Habitat A pioneer of subtropical monsoon climates in temperate forests, in streambeds, riverbanks, ravines, village margins, landslips, forming pure or mixed stands; 200–3600 m asl. On moist well-drained soils including infertile soils.

USDA Hardiness Zone 8-11

Conservation status Least concern (LC)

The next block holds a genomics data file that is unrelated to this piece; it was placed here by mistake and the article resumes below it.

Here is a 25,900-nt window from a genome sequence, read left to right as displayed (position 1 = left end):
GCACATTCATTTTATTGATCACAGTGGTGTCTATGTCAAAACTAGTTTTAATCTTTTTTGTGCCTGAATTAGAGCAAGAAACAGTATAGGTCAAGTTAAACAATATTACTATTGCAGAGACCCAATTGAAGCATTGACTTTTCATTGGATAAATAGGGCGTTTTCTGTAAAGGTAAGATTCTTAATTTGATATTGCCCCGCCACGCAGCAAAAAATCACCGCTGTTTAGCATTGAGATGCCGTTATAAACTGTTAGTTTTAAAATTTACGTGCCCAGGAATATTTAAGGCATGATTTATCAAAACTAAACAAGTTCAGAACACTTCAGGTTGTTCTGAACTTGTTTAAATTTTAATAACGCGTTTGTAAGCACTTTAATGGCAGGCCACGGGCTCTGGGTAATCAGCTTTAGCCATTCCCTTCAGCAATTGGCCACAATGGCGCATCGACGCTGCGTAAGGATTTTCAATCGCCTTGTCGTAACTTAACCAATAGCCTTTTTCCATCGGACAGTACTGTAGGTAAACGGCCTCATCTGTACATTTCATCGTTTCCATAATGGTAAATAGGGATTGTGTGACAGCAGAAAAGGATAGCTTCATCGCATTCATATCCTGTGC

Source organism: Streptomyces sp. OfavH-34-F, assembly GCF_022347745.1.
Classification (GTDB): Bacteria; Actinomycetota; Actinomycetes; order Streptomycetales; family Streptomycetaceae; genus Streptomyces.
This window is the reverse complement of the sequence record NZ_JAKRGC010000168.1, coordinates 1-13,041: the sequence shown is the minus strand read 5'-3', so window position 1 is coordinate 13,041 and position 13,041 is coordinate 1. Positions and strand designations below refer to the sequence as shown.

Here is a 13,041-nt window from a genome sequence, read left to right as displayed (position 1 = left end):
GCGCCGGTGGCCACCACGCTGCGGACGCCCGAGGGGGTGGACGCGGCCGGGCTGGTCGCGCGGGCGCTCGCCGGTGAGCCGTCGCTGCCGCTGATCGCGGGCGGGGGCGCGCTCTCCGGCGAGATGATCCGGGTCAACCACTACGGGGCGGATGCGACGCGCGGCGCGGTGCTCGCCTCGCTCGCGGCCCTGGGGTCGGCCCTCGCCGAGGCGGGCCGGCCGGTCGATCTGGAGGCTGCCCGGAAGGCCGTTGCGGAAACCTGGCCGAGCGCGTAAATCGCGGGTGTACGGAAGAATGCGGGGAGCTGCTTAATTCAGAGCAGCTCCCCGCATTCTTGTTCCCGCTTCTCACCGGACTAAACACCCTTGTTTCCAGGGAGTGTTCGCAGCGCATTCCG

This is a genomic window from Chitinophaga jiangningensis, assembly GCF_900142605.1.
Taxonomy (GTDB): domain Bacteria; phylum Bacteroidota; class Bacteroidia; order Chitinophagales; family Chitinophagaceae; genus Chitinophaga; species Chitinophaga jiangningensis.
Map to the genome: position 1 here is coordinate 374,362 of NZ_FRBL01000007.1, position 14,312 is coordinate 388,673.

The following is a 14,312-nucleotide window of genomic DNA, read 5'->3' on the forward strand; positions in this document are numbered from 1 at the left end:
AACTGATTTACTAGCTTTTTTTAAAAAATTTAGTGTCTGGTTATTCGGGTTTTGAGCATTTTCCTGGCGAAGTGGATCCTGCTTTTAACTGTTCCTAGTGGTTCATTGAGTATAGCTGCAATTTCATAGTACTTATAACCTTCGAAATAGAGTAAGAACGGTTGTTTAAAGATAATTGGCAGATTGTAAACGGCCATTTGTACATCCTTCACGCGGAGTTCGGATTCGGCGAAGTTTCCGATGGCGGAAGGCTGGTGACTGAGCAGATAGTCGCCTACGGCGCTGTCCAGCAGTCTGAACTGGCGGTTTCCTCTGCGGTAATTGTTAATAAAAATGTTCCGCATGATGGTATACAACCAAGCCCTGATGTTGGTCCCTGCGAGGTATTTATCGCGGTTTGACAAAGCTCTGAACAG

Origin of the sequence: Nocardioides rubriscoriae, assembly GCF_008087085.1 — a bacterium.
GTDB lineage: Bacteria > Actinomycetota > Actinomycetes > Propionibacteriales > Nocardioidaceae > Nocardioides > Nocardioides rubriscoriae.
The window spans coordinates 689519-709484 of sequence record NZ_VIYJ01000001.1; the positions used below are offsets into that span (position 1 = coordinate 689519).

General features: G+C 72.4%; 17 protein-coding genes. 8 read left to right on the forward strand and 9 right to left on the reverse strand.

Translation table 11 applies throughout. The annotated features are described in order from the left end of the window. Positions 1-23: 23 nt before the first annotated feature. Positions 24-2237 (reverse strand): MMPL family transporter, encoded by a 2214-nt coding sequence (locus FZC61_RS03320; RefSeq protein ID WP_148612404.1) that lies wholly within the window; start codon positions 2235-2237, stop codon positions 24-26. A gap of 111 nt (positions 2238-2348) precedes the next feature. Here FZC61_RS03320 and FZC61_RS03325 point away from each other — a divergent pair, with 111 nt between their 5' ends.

Alnus nepalensis is a large autumn-flowering tree found throughout warm temperate and subtropical parts of southern Asia, especially northern India and south-western China. It is variable across its range, but perhaps less so than many other alders. It has traditionally been placed in Subgenus Clethropsis along with the other autumn-flowering species A. nitida, A. formosana, and A. maritima, but its true relationships are less clear; molecular studies have shown that this grouping is not monophyletic, as might have been inferred from morphology. Schneider (in Sargent 1916) separated A. nepalensis from the rest of these species, based on male and female inflorescences held in panicles and leaves that are hairy abaxially. This is largely supported by recent genetic work and A. nepalensis now appears only remotely related to both A. maritima and A. formosana, and most closely related to Section Cremastogyne (Chen & Li 2004; Ren, Xiang & Chen 2010) or A. nitida (Ren, Xiang & Chen 2010). It produces paniculate male inflorescences, a character only seen in Subgenus Clethropsis, notably in A. formosana.